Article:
First and foremost, there has been growing momentum in recent times behind the development of smart device-driven health applications, with technology heavyweights, such as Apple and IBM, devoting their significant clout to the development of smart solutions. Apple, for instance, this year released its ResearchKit framework, designed for medical and health research, allowing researchers to gather and utilise data from participants using mobile devices. ResearchKit works in conjunction with Apple's previously released HealthKit framework, which enables health and fitness apps to communicate with each other.
The vast amount of connected devices are creating a vast amount of data, and the challenge for technology companies is to catalogue and utilise this data in an accessible and effective framework. IBM states that with the increasing prevalence of fitness trackers, connected medical devices, implantables and other sensors collecting real-time information, the average person is likely to generate more than one million gigabytes of health-related data in their lifetime. That, IBM states, is the equivalent of more than 300 million books.
To this end, IBM recently unveiled Watson Health Cloud, designed to advance personal health care, which it states “will provide a secure and open platform for physicians, researchers, insurers and companies focused on health and wellness solutions”. IBM has additionally teamed up with Apple, harnessing data collected from iOS devices, providing researchers an “open ecosystem” within which to access and share data, employing Apple's ResearchKit and HealthKit frameworks.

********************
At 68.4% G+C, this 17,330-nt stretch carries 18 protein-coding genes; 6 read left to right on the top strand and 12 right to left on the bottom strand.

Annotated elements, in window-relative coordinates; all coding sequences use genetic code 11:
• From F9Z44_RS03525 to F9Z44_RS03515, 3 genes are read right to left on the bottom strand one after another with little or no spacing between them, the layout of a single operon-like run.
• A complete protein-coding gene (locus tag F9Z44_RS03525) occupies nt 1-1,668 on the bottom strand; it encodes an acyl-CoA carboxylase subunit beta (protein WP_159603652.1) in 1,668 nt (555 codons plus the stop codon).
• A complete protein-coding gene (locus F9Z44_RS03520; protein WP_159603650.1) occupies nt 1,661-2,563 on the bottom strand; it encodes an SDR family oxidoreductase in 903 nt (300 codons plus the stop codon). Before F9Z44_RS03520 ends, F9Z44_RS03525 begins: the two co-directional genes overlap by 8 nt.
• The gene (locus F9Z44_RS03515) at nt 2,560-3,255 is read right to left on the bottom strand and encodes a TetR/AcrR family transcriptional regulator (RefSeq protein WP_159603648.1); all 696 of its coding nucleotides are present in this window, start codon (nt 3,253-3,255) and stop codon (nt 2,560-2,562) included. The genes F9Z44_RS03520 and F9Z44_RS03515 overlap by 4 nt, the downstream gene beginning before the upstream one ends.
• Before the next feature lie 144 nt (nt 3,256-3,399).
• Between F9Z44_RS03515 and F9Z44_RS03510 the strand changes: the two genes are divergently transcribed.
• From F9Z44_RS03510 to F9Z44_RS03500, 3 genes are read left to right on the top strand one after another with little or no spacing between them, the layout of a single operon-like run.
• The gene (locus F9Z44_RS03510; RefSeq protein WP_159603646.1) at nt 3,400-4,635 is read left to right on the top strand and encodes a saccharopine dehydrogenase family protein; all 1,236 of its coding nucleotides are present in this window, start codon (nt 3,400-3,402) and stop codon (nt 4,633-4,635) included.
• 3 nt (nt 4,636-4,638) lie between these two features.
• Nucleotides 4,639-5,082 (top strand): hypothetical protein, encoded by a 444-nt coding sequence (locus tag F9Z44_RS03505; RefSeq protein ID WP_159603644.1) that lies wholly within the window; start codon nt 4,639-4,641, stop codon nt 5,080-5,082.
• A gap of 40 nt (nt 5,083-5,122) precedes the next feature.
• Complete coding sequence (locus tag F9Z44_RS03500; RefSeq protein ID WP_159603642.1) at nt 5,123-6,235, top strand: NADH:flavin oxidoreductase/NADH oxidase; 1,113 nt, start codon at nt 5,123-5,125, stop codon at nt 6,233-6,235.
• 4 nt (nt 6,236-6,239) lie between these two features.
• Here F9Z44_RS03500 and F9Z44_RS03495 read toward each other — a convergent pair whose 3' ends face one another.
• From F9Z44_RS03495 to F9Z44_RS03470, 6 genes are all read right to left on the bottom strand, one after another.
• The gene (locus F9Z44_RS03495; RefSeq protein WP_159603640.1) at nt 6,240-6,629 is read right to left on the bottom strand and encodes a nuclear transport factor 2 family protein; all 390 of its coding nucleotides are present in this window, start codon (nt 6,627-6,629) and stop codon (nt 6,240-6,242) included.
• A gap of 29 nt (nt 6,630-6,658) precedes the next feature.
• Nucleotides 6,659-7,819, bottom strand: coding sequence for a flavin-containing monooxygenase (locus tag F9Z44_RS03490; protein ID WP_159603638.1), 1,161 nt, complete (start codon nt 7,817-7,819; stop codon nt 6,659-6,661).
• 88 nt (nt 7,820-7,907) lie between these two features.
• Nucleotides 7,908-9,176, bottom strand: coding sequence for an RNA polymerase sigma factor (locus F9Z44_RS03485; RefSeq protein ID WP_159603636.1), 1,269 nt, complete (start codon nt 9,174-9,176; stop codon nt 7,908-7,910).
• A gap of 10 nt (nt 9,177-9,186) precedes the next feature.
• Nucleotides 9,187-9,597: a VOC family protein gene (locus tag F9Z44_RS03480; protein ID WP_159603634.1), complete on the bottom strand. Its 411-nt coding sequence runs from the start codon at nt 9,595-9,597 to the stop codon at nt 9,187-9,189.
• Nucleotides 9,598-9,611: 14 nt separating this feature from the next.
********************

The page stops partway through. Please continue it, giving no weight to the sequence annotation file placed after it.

Consumer technology has been making great strides, and providing another practical application for smart device users, in the field of mobile payments. Smartphones are now being transformed into mobile payment devices, commonly referred to as the “digital wallet”, helping users consolidate their information in one device, and providing greater security for transactions.
Professional services firm Deloitte expects that 2015 will be something of a turning point for mobile payment technology. Deloitte has predicted that by the end of 2015, 5% of the base of 600-650 million NFC (near field communication)-equipped smartphones will be used at least once a month to make contactless in-store payments, compared with a monthly usage of less than 0.5% of the 450-500 million NFC-equipped smartphones as of mid-2014. Deloitte states that the combination of biometric authentication (such as a fingerprint, eye scan or heart rate sensor), an embedded secure element and tokenisation (the generation of a unique code when a payment is made via an NFC device which is sent to the merchant's NFC-enabled till), may provide more robust security than card swipes or chip and PIN.